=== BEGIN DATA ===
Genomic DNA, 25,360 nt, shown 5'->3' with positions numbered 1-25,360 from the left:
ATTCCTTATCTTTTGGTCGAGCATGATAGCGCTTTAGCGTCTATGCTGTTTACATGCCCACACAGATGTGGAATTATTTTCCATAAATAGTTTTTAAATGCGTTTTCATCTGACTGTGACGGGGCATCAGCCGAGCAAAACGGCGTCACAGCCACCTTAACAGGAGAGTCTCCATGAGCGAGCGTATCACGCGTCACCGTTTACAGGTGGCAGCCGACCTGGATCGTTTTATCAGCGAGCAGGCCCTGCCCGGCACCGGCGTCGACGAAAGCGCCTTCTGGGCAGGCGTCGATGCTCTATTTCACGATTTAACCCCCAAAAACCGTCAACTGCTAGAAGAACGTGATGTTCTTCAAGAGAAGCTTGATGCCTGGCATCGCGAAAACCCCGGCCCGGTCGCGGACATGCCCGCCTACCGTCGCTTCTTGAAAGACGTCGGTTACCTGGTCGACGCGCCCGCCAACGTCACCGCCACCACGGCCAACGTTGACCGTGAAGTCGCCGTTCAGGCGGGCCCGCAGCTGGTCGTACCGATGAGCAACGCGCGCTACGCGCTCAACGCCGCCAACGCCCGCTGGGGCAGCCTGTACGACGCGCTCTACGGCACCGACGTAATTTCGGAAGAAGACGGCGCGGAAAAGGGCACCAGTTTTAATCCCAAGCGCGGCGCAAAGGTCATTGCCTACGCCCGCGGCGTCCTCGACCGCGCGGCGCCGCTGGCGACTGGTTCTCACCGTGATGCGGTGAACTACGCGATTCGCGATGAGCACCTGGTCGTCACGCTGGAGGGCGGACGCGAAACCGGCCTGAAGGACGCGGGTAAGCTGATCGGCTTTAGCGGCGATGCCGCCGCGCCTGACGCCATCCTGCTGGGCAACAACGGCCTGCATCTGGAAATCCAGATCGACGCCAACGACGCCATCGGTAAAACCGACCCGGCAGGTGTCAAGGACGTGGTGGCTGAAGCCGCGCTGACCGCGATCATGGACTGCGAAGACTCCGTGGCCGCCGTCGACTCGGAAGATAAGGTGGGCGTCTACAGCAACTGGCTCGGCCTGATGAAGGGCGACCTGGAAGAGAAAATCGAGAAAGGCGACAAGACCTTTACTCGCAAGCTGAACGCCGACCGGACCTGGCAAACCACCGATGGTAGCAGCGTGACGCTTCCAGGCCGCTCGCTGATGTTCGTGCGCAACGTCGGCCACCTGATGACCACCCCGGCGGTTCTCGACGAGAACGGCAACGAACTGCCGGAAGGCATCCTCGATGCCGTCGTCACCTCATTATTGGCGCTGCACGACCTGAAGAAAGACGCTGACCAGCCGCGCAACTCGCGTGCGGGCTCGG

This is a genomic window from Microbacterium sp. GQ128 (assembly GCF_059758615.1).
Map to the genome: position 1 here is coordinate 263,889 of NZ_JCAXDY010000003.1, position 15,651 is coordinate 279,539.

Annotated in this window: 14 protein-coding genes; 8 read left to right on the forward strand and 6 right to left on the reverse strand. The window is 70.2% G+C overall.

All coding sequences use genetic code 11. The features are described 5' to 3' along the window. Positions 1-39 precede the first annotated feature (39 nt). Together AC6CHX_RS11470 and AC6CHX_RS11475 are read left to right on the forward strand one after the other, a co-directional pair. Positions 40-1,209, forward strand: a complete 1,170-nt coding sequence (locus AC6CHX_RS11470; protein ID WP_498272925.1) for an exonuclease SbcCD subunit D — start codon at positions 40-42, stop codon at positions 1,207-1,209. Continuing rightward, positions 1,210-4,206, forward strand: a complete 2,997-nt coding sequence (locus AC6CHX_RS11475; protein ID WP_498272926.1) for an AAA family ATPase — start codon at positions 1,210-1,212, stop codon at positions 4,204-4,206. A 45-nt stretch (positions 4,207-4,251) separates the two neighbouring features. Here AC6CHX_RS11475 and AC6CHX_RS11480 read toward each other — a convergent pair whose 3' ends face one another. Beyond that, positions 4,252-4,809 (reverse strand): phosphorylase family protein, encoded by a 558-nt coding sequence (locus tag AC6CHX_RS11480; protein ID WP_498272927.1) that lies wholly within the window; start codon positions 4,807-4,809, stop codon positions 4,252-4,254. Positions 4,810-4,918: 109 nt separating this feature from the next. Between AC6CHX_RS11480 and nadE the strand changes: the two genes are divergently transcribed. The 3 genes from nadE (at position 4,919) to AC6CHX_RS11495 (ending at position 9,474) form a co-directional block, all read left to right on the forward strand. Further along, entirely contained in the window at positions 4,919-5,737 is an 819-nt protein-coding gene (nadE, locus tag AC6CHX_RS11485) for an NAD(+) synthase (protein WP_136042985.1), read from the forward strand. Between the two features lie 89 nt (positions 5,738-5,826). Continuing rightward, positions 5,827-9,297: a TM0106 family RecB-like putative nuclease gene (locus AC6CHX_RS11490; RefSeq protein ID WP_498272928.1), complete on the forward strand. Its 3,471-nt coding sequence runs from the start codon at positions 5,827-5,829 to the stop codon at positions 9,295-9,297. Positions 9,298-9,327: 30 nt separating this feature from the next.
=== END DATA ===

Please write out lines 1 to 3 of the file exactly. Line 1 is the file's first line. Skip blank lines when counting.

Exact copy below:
Genomic DNA, 25,360 nt, shown 5'->3' with positions numbered 1-25,360 from the left:
ATTCCTTATCTTTTGGTCGAGCATGATAGCGCTTTAGCGTCTATGCTGTTTACATGCCCACACAGATGTGGAATTATTTTCCATAAATAGTTTTTAAATGCGTTTTCATCTGACTGTGACGGGGCATCAGCCGAGCAAAACGGCGTCACAGCCACCTTAACAGGAGAGTCTCCATGAGCGAGCGTATCACGCGTCACCGTTTACAGGTGGCAGCCGACCTGGATCGTTTTATCAGCGAGCAGGCCCTGCCCGGCACCGGCGTCGACGAAAGCGCCTTCTGGGCAGGCGTCGATGCTCTATTTCACGATTTAACCCCCAAAAACCGTCAACTGCTAGAAGAACGTGATGTTCTTCAAGAGAAGCTTGATGCCTGGCATCGCGAAAACCCCGGCCCGGTCGCGGACATGCCCGCCTACCGTCGCTTCTTGAAAGACGTCGGTTACCTGGTCGACGCGCCCGCCAACGTCACCGCCACCACGGCCAACGTTGACCGTGAAGTCGCCGTTCAGGCGGGCCCGCAGCTGGTCGTACCGATGAGCAACGCGCGCTACGCGCTCAACGCCGCCAACGCCCGCTGGGGCAGCCTGTACGACGCGCTCTACGGCACCGACGTAATTTCGGAAGAAGACGGCGCGGAAAAGGGCACCAGTTTTAATCCCAAGCGCGGCGCAAAGGTCATTGCCTACGCCCGCGGCGTCCTCGACCGCGCGGCGCCGCTGGCGACTGGTTCTCACCGTGATGCGGTGAACTACGCGATTCGCGATGAGCACCTGGTCGTCACGCTGGAGGGCGGACGCGAAACCGGCCTGAAGGACGCGGGTAAGCTGATCGGCTTTAGCGGCGATGCCGCCGCGCCTGACGCCATCCTGCTGGGCAACAACGGCCTGCATCTGGAAATCCAGATCGACGCCAACGACGCCATCGGTAAAACCGACCCGGCAGGTGTCAAGGACGTGGTGGCTGAAGCCGCGCTGACCGCGATCATGGACTGCGAAGACTCCGTGGCCGCCGTCGACTCGGAAGATAAGGTGGGCGTCTACAGCAACTGGCTCGGCCTGATGAAGGGCGACCTGGAAGAGAAAATCGAGAAAGGCGACAAGACCTTTACTCGCAAGCTGAACGCCGACCGGACCTGGCAAACCACCGATGGTAGCAGCGTGACGCTTCCAGGCCGCTCGCTGATGTTCGTGCGCAACGTCGGCCACCTGATGACCACCCCGGCGGTTCTCGACGAGAACGGCAACGAACTGCCGGAAGGCATCCTCGATGCCGTCGTCACCTCATTATTGGCGCTGCACGACCTGAAGAAAGACGCTGACCAGCCGCGCAACTCGCGTGCGGGCTCGG

This is a genomic window from Microbacterium sp. GQ128 (assembly GCF_059758615.1).